The fall of Acre and the withdrawal of Philip II of France brought the Third Crusade to a new stage -- one dominated by the English King Richard I. Below is a summary of the second half of the Third Crusade.
On August 22, 1192 a crusader army composed of roughly 20,000 fighting men of which 1,200 were knights set out from Acre along the coastal road heading for Jerusalem via Jaffa under the overall command of Richard of England. Although the crusaders were marching through what had been the heart of the Kingdom of Jerusalem, the region had been overrun by Saladin’s forces four years earlier and the inhabitants had been slaughtered, enslaved or driven off. No Saracen settlers had been sent to replace them. The fields lay fallow, the gardens left to go to seed, and the vineyards had been broken down. In short, the army was dependent on provisioning by sea. On the other hand, the horses had ample pasturage and water was plentiful since wells and aqueducts were still functioning. Furthermore, the fleet sailed down the coast keeping pace with the army, carrying food, fodder, supplies, munitions and also offering medical facilities for the wounded.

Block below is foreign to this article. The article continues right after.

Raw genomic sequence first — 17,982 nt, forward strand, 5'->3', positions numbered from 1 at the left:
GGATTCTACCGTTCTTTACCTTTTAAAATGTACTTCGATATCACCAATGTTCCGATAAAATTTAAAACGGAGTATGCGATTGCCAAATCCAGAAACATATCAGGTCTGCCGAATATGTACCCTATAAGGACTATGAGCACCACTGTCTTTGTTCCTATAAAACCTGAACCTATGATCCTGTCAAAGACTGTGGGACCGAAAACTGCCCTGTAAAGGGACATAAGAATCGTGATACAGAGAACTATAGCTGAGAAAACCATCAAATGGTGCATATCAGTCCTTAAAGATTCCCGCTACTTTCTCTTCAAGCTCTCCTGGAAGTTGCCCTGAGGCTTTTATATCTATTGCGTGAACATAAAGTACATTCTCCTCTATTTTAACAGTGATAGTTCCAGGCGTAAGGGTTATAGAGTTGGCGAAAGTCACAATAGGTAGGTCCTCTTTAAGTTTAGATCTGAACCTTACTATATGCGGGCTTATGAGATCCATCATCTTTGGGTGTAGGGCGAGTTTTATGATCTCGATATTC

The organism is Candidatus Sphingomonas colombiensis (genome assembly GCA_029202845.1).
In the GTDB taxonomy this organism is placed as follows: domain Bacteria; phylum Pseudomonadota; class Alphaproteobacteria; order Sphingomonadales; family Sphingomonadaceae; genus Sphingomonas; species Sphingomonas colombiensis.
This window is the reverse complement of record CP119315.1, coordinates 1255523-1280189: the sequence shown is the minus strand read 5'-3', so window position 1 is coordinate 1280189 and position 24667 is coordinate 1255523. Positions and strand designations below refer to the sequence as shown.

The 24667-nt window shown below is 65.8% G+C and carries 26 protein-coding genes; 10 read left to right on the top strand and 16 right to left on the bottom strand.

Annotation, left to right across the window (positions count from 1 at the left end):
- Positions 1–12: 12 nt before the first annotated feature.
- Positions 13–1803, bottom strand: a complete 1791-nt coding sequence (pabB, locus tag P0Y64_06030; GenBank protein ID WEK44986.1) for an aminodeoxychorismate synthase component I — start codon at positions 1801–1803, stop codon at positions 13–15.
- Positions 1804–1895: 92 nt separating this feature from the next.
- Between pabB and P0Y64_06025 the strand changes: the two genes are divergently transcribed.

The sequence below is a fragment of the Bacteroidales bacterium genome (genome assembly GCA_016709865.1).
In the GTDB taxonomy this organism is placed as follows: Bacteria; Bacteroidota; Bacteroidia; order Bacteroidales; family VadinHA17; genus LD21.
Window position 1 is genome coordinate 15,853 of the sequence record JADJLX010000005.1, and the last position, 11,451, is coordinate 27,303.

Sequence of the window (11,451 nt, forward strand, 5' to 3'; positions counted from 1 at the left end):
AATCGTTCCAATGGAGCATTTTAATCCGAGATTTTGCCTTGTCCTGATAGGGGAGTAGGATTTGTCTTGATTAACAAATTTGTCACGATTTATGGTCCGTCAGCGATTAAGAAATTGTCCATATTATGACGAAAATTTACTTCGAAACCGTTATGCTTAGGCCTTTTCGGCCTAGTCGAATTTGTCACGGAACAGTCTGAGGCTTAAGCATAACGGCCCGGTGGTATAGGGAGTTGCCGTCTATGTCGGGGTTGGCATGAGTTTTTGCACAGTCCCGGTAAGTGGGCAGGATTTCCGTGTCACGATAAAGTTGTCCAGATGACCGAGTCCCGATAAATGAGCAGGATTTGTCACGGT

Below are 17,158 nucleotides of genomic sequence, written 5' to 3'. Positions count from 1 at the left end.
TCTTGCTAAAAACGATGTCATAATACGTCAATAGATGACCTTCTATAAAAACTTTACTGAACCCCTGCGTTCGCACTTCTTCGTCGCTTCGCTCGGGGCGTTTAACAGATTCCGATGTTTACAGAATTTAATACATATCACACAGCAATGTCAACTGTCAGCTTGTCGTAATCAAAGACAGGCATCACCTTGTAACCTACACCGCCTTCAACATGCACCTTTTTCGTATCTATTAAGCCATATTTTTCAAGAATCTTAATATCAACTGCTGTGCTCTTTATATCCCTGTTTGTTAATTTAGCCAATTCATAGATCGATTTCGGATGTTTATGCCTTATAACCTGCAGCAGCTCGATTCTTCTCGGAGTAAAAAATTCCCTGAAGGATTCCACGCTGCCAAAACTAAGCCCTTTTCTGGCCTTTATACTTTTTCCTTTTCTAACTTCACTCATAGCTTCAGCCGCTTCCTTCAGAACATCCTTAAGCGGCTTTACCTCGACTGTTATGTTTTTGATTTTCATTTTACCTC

The latter was important because the Sultan’s forces controlled the interior and could move and deploy at will. This meant that the crusaders had to advance in battle formation, prepared to fight every foot of the way. Richard adopted the standard tactic of the Franks, the ‘fighting box,’ anchoring his formation on the sea, placing his baggage immediately beside the coast, the knights east/left of the baggage and the infantry on the landward flank of the formation, where they could protect the vulnerable horses. The entire formation advanced at the pace of the infantry.
Richard’s objective was to reach Jaffa, where he hoped to establish a defensible stronghold for the assault on Jerusalem. He had no interest in a full-scale battle with Saladin. Saladin, on the other hand, needed to avenge the slain of Acre and prevent the Franks from gaining control of another coastal city where they could entrench themselves. He wanted to engage the Franks while they were in the open so he could bring his superior numbers to bear. His reputation was at stake.